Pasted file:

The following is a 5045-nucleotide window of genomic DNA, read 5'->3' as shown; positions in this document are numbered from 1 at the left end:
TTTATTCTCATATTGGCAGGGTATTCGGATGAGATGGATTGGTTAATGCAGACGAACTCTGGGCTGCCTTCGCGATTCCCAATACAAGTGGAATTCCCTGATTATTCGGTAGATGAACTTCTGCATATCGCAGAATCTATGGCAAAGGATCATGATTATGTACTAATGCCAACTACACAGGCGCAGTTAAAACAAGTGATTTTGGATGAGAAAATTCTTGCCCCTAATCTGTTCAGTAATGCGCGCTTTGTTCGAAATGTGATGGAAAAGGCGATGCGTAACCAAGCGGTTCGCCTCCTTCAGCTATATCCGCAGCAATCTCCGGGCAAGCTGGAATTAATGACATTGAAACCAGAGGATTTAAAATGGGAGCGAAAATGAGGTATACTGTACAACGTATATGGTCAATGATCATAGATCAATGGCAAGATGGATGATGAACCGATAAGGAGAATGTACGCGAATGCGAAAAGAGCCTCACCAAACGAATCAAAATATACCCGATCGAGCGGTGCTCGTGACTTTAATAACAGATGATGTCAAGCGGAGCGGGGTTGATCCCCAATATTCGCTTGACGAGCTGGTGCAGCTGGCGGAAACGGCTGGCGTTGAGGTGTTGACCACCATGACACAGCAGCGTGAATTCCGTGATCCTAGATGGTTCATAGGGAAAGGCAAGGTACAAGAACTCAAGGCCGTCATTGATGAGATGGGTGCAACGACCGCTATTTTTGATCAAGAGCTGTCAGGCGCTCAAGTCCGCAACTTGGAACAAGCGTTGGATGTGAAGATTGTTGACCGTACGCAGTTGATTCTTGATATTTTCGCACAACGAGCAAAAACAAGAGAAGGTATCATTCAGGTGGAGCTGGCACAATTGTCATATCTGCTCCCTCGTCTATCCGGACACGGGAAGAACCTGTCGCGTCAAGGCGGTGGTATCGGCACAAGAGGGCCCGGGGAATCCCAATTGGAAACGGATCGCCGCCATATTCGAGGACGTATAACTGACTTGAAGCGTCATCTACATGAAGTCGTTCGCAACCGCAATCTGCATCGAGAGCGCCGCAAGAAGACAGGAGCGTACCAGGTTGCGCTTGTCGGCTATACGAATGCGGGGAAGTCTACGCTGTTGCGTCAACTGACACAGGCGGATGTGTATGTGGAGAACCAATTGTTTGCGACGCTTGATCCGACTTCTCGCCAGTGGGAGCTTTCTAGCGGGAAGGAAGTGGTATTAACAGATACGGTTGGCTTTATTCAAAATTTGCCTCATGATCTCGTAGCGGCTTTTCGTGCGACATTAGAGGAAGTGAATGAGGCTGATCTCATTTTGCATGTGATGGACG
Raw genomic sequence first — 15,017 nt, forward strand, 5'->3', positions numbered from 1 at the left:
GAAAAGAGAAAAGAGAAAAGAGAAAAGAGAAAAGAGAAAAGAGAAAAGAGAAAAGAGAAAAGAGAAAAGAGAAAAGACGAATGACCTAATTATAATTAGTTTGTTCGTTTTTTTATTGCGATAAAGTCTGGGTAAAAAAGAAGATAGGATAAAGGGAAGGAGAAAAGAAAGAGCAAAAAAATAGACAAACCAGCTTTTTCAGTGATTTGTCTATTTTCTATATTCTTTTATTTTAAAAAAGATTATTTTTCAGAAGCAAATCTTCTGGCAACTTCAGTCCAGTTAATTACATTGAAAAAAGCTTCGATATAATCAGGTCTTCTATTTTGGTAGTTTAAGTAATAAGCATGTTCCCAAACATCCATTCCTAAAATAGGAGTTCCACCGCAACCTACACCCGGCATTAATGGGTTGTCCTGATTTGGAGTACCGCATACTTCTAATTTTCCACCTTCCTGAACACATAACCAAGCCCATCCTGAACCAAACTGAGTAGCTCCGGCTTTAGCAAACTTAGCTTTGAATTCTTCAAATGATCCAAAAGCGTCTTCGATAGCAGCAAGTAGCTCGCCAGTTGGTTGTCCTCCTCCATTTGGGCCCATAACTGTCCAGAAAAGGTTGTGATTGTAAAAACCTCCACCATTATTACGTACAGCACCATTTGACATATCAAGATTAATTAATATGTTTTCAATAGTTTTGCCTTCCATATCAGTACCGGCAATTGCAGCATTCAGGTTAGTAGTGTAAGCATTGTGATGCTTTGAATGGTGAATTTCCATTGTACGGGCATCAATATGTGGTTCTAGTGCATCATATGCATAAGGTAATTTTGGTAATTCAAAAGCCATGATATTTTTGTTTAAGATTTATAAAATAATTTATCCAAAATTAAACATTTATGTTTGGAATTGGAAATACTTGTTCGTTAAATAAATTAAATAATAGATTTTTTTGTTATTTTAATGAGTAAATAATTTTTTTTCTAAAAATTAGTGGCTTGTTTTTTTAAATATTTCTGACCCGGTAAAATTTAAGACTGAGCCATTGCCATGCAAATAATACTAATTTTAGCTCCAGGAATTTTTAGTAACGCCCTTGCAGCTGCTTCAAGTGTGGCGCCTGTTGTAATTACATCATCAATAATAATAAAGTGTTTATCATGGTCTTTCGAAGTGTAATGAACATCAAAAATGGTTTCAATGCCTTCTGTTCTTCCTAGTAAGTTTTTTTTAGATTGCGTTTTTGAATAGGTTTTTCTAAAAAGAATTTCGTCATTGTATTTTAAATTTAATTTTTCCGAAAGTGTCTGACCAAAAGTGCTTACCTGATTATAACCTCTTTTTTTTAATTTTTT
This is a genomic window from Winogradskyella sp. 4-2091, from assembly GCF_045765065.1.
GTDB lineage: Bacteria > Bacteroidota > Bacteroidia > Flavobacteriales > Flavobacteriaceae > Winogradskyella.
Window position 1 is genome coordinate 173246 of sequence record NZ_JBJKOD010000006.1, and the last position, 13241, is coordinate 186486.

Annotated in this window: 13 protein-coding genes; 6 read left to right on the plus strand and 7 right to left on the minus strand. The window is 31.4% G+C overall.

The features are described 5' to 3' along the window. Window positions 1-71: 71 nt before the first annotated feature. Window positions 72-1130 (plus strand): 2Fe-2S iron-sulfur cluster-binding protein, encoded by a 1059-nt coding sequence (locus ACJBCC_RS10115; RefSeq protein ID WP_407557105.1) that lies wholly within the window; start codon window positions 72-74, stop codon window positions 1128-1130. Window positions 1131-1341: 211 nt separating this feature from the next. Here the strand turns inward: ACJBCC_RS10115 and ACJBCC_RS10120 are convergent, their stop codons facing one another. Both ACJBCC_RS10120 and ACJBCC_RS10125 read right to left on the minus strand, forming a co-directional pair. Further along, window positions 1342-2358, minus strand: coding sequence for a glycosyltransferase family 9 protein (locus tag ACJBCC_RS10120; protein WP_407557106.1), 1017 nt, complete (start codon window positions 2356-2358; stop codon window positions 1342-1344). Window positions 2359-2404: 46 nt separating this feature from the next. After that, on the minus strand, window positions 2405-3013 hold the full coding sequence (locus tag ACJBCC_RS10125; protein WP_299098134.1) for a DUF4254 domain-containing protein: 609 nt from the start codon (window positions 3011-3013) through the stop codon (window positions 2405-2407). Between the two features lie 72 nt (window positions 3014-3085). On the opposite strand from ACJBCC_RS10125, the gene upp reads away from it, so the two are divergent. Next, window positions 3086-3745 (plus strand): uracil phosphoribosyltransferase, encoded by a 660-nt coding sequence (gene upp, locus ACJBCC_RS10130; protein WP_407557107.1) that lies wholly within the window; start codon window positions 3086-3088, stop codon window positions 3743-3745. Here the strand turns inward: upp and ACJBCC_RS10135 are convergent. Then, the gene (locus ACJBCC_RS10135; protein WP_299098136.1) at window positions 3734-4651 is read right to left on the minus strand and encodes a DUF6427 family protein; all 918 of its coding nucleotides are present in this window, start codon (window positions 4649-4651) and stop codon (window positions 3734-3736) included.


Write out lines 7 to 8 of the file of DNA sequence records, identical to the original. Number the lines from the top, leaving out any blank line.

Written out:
Window position 1 is genome coordinate 173246 of sequence record NZ_JBJKOD010000006.1, and the last position, 13241, is coordinate 186486.

Annotated in this window: 13 protein-coding genes; 6 read left to right on the plus strand and 7 right to left on the minus strand. The window is 31.4% G+C overall.